Turnaround in sentiment about India

There has been a rapid turnaround in the sentiment about the Indian economy in recent days. A few months ago, nothing could go wrong with the India story. Growth was high, inflation was low, foreign capital was flowing into India, the rupee was strong. Suddenly, everything has turned around. Industrial growth is down to single digits. Inflation is up to double digits. Interest rates are rising. Stock markets have seen a sharp fall. The rupee has weakened and foreign investors have turned away from India.

In terms of the domestic policy factors, it is the conduct of monetary policy that is the most important element in how macroeconomic policy was mismanged. In February the RBI engineered a rupee depreciation. In March came the inflation shock. Today, the inflation shock to the economy (the latest numbers show 11.4 percent yoy inflation) is one of the main factors responsible for the change in sentiment as well as for the slowdown through higher interest rates that it is now inducing as a policy response.

I think that the biggest policy mistake of the UPA was to run loose monetary policy for 4 years. The results of this policy have come to haunt it at a time when this government can least afford it. The RBI’s supposed attack on inflation through a hike in the repo rate is more posturing than good economic policy. In the last four years preventing rupee appreciation and risking high inflation was a policy choice made by the government and RBI. I think they failed to understand that the huge stock of liquidity in the system was as dangerous as it has proven to be. Read more

3 Responses to "Turnaround in sentiment about India"

  1. NFrazier   July 4, 2008 at 4:28 pm

    Globalization and relatively low Indian wages should cause some combination of inflation and rupee appreciation.The lack of political will for greater rupee appreciation has put downward pressure on interest rates. It has also allowed government deficit spending to continue apace.When strong external demand and a growing money supply meet the supply side bottlenecks caused by insufficient infrastructure and excessive regulation, inflation should result.Combined with the global commodity price inflation, there is the risk that corporate profit margins begin to pinch off due to rising costs at some point. Additionally, should the impending US economic downturn spread to India and her trading partners, corporate profit margins could be pinched from the revenue side as well.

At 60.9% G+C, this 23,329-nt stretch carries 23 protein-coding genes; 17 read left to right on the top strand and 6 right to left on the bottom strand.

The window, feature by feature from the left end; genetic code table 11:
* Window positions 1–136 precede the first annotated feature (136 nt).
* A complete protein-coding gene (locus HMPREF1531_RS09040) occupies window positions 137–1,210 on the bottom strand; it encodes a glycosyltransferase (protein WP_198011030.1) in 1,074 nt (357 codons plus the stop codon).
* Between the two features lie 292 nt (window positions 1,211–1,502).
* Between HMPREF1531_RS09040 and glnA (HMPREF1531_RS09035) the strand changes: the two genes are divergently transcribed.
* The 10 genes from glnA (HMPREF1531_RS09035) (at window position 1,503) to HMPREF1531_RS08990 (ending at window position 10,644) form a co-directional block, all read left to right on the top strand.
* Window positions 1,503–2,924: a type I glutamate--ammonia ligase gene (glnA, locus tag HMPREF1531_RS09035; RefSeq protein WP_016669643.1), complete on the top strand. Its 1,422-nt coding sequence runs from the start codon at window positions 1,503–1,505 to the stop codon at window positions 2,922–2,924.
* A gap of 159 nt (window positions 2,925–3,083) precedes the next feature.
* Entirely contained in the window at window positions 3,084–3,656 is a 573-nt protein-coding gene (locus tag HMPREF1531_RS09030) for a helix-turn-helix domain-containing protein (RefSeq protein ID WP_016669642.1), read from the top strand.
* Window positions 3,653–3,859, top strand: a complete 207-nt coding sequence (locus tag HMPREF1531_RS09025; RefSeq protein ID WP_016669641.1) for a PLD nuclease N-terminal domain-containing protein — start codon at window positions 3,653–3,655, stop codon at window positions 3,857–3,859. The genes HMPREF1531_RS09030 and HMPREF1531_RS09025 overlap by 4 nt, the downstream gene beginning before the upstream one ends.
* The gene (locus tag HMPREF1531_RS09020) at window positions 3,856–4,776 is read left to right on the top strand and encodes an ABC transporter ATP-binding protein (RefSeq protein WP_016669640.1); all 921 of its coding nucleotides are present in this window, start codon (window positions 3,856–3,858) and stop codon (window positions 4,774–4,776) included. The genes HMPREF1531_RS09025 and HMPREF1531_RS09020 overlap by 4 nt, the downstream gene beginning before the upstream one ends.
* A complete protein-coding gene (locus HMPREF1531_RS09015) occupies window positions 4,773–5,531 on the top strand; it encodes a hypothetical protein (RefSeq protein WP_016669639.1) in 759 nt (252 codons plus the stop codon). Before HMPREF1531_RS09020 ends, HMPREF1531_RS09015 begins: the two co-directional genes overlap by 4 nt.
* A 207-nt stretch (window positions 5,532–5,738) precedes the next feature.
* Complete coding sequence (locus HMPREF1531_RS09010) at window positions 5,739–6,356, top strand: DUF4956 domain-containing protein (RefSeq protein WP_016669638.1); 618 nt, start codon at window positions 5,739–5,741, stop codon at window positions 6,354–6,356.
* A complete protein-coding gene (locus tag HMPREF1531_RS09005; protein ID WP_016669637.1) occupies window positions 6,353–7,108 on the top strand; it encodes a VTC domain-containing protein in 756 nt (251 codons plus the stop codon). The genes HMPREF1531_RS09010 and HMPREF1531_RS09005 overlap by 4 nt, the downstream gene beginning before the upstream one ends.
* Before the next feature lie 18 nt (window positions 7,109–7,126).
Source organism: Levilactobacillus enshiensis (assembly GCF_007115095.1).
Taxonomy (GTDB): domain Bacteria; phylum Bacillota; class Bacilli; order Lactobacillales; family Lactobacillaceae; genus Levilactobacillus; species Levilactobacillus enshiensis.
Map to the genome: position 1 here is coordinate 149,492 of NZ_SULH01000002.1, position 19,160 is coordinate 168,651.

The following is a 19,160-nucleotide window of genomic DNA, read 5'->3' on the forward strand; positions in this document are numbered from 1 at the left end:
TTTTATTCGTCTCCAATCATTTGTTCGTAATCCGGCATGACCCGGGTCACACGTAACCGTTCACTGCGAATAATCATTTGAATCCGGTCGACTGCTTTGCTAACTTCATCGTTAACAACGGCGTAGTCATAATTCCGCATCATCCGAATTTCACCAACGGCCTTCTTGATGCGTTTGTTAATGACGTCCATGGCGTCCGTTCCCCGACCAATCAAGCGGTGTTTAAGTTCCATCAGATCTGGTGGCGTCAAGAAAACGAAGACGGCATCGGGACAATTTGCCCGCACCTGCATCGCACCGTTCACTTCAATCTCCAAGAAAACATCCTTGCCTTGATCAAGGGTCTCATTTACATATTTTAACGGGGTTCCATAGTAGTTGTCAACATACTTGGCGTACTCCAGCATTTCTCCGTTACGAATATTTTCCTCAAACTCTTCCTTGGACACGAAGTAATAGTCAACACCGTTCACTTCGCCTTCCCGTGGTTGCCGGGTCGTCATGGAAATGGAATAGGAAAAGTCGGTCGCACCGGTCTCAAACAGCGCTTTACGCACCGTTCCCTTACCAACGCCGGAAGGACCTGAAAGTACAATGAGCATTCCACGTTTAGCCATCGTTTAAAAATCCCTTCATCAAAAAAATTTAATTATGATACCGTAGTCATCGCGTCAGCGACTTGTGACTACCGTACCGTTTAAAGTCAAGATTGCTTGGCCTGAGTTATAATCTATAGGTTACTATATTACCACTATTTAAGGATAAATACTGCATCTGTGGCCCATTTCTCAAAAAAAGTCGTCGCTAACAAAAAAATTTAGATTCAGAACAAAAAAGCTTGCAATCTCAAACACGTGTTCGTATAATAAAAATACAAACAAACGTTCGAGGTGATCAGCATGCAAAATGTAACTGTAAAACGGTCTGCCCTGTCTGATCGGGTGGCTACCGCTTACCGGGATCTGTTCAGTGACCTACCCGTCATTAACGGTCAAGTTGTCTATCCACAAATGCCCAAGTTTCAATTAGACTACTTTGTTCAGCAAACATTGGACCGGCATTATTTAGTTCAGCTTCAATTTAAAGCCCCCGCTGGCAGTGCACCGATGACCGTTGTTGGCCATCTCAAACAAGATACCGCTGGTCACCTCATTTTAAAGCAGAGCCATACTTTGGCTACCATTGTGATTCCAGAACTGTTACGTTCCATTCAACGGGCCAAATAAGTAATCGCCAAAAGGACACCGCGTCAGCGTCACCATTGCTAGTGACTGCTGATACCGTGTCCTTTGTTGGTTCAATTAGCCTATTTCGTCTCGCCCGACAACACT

2. Guest   July 5, 2008 at 12:02 am

    India now has a problem of big current account deficit because of higher oil prices. India has to reduce its oil consumption. Oil usage per unit of manufactuinrg isamong the highest in world. There is euphoria among indians that they deserve to have superior complex. This will be brought to knees in coming recession.

  3. NFrazier   July 8, 2008 at 10:06 pm

    The IMF released a study last year on policy options for countries undergoing rapid globalization. In it, they mention the tendency of hot money to flow into economies like India’s causing inflation and rapid currency appreciation. This eventually leads to recessions, capital flight, currency devaluations, difficulties paying off debt denominated in foreign currencies, etc.So, many countries, in an attempt to control inflation, raise interest rates. Yet, due to the carry trade, this has the effect of making their currencies appreciate even faster. In an effort to maintain favorable terms of trade, countries may then devalue their currencies via a sterilized intervention. But this tends to lead to fiscal traps when governments are trying to payoff bondholders during the next inevitable downturn. If it doesn’t sterilize the intervention, on the other hand, then the expanded money supply tends to negate the effect of raising interest rates. The optimal solution, the IMF claims, is to tighten fiscal policy. This reduces internal demand, trade deficits, and inflation. Simultaneously, it reduces external demand for equities and keeps the currency from appreciating excessively. When the next downturn does occur, the accumulated fiscal surplus can then be used to stabilize the economy.But if a government doesn’t have the discipline to let its currency float freely, how can it be expected to engage in the requisite countercyclical fiscal policy?